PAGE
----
I think it is essential to change the way we teach and learn in schools even though technology can sometimes mean distraction for some students. That’s when our job starts getting important, and difficult I daresay.

As for the future classroom, well I attended a two-day workshop in Brussel last year and I was absolutely fascinated by the way every piece of furniture and of technology is arranged to make the students feel at ease and involved in the activities. During a webinar Arjana Blazic told us how she was able to create a future classroom at her school in Zagreb. I think that, in order to get this, we need first creative and innovative teachers who can come up with the idea and who are eager to experiment and try new ways; we need also a bit of luck because of course such an arrangement is quite expensive and so we should be lucky enough to find partners who believe in the experience and are ready to help, we need magic, which in my case should be the support of our headmaster who is not supportive at all, on the contrary he tries to stop and discourage any change at school.

In the meantime I can see what I can do to change my super traditional classrooms with some beautiful posters I have got.

a classroom

An activity to celebrate Halloween

I attended the Mini Conference for eTwinning Ambassadors a couple of weeks ago and as usual came back home with my suitcase full not of souvenirs from beautiful Catania – definetely no time for shopping just a bit of sightseeing – but full of new ideas.

I have used a part of what I learned there to create an activity to celebrate Halloween with my students.

My aim was to make them improve their reading skills but also to make them have fun while doing it.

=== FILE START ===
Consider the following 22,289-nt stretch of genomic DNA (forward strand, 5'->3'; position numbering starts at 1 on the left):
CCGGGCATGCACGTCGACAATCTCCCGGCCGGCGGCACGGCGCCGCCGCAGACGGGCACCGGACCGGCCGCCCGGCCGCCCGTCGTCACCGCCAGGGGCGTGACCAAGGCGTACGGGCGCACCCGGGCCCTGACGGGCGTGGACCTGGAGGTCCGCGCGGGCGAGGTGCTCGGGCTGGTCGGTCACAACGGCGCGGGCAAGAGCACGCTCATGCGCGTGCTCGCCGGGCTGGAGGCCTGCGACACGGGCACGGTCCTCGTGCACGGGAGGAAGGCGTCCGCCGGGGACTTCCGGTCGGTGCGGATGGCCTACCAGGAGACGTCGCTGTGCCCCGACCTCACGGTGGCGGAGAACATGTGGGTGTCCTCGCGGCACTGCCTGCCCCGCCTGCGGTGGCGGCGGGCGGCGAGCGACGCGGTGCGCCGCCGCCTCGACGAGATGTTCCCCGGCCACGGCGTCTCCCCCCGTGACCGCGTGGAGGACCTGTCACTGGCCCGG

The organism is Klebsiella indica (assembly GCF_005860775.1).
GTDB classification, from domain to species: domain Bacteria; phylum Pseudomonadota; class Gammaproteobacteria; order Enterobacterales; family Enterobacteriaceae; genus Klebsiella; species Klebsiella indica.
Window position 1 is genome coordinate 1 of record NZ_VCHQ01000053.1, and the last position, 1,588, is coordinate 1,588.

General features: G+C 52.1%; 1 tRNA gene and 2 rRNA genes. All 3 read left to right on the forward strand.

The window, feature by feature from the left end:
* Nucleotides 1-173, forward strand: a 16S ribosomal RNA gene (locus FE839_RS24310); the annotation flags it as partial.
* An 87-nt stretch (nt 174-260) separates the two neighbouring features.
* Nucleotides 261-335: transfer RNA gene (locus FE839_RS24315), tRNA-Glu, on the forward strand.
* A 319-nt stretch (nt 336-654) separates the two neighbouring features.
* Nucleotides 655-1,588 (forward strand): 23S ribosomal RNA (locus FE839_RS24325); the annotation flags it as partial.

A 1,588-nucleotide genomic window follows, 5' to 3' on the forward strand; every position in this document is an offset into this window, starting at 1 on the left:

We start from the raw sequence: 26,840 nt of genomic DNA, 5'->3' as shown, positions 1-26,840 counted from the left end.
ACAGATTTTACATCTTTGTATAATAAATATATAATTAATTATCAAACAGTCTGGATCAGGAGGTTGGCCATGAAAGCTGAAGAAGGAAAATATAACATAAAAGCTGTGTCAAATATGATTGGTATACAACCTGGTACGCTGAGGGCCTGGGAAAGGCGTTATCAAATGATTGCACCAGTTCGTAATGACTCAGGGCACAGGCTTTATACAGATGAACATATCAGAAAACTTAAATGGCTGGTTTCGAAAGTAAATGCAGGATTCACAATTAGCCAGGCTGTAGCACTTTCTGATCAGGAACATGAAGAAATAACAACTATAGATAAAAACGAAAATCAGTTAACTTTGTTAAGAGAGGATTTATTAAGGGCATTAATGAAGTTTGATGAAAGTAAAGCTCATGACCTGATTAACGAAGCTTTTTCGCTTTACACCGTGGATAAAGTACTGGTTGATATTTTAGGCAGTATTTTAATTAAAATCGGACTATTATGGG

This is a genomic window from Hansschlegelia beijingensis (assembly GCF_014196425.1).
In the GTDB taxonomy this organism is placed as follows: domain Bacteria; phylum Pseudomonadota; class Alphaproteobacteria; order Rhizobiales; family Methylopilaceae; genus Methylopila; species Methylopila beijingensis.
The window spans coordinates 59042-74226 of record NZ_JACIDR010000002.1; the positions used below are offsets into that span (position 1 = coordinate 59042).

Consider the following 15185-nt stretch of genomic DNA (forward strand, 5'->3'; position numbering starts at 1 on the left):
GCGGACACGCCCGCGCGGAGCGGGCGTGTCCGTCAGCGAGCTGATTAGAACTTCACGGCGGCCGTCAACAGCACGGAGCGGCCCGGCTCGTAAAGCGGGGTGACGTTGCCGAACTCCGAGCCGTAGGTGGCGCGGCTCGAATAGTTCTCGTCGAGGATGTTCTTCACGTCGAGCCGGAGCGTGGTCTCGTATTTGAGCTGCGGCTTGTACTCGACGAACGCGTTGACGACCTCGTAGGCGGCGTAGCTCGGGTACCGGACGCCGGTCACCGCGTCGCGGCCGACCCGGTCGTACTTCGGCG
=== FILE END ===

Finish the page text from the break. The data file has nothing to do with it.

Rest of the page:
That’s when a workshop I attended in Catania and a Learning Event I took part in a month ago came to help.

What if I create a treasure hunt for my students, what if I ask them to look for a precise word, what if they have to use that word to reach a destination, what if at their destination they find something fun to create?

And I did it.

I decided to create a webquest about Halloween using http://www.history.com/topics/halloween as a reference site.

The students had to read carefully in order to find out some words whose definitions I had prepared for them.

After finding the right words, they had to choose some letters from the words i.e. Name of ancient festival from which Halloween originated (take the 3rd letter)

Putting all the letters together, they had the word monster, which I thought could be appropriate enough.

Then I created a padlet and, thanks to bit.ly could also create a proper link to it bit.ly/HLmonster. What the students had to do was find out the word, add it to part of the url bit.ly/HL … and then go.

Once they reached the padlet, they found their final task: create a video about Halloween using Animoto.

 

padlet halloween

They enjoyed the activity which they didn’t find too difficult, even though they spent some time to find out the fruit which is used in a popular Halloween game!

I really must thank Bart Verswijvel  for his inspirational work and his stimulating ideas.

 

 

Celebrating the European Day of Languages

Just like any year, last 26 Sept. too we celebrated the European Day of Languages at school.

The idea was to involve as many students as possible in different ways and so I tried to think of a certain number of activities.

Inspiration of course came from the official site http://www.coe.int/t/dg4/linguistic/JEL_en.asp  and all the material we can find there. My students particularly like the game Talk to Me.

My first thought went to the students who study at our school but who come from different countries and consequently speak a different language. Without planning so much, I just stopped them any time I met one of them in a corridor and invited them to say “Talk to Me” in their language. I recorded them and they spread the piece of news throughout the school so we have Eric from Burkina Faso with his beautiful French, Marko who speaks Serbian, Luca who speaks Slovenian, Oussama from Morocco and his Arabic, Nicholas who, despite his name is Italian, and Daniele who came to me and said “Teacher, I am Italian but my Grandfather is German so I can say Talk to Me in German. Can I do it?” “Of course you can!”

Many others could have taken part but I decided to involve them in another activity I have in mind for the near future.

Younger students played Talk to Me in their classrooms and it was a nice way both to learn some words in languages we know so little about and also to revise Geography. I realize half Europe is quite a mysterious continent to my students 🙂